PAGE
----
Western nations backing Kenya's counter-terrorism efforts face a moral dilemma over whether to defer the International Criminal Court (ICC) trial of President Uhuru Kenyatta after last month's Islamist attack on the Westgate shopping centre, write BBC Africa's Solomon Mugera and Moses Rono.
The challenge is compounded by the tone coming from Nairobi that strongly suggests that Mr Kenyatta might not turn up for his trial at The Hague in November.
Since being indicted on charges, which he denies, of organising violence after the disputed 2007 elections, Mr Kenyatta has consistently said he would co-operate with the ICC.
But the reality of what having a president on trial abroad really means struck home when Islamist militants seized the Westgate mall in the Kenyan capital last month, leading to the deaths of at least 67 people.
Mr Kenyatta's deputy, William Ruto, was in The Hague in a related case at the time and he had to ask the court for special dispensation to adjourn the hearings and return home.
"Suppose Kenyatta was in The Hague attending his trial at the time the siege happened?" a source at the presidency wondered at the time.
Principle v realpolitik
Independent Horn of Africa analyst Abdullahi Boru views the situation as a conundrum pitting justice against security.
"The West faces a dilemma of principle versus realpolitik," he told the BBC.
"Do they insist on saying the court should go ahead with the cases, or capitulate to the demands of the African Union (AU) and Kenya?"
African leaders have asked the UN Security Council to postpone Mr Kenyatta's trial - they have long accused the ICC of unfairly targeting African leaders.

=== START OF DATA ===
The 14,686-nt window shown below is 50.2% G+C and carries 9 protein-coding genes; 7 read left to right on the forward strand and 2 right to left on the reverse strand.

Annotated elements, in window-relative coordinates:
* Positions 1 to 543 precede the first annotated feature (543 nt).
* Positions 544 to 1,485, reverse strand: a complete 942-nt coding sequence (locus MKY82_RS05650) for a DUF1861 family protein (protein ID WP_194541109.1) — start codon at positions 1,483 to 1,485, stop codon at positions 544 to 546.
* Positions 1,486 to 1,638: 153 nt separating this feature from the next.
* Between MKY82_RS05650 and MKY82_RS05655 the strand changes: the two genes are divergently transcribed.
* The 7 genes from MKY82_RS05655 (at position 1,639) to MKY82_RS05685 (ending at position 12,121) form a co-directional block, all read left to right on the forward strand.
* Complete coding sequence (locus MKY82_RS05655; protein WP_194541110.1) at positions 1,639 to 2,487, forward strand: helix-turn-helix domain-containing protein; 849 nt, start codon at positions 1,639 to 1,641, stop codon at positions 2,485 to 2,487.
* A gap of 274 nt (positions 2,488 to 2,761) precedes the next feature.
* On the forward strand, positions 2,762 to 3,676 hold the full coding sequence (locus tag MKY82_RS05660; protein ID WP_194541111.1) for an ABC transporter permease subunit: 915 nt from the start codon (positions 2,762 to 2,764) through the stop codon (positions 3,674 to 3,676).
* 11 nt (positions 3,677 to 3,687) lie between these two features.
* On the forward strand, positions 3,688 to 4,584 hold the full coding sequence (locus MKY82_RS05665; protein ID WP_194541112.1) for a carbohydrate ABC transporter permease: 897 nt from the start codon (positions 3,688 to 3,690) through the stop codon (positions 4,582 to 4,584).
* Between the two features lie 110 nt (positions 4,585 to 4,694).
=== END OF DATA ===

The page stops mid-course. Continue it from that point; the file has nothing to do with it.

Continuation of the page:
They further asked the Kenyan president and Mr Ruto not to show up for their respective trials until the UN hears the request for a deferral.
The UK and France have championed the ICC as a vital tool to help bring to justice those politicians who carry out atrocities in their quest for power and would be loath to undermine the court by agreeing to the AU demand.
The US supports that principle but has not signed up to the ICC for fear its own soldiers could be prosecuted.
During Kenya's election campaign earlier this year, the UK and the US warned that a Kenyatta victory would have "consequences" for the country.
In the event, he turned this around, successfully portraying it as neo-colonial meddling in Kenya's sovereign affairs and was elected president.
Even before Westgate, this put the West in a difficult position.
'No longer personal'
Alongside Ethiopia, Kenya is a key ally in counter-terrorism efforts in the region.
Nairobi hosts a significant number of African offices for major multilateral organisations, and the world headquarters for the United Nations Environmental Programme.
As the biggest, most developed city in East Africa, it is home to a large number of Western expatriates.
Kenya also has strong intelligence - and other - links with the US and Israel.
As al-Qaeda and its branch in neighbouring Somalia, al-Shabab, have stepped up attacks in the region, both US and Israeli targets in Kenya have been hit by al-Qaeda militants.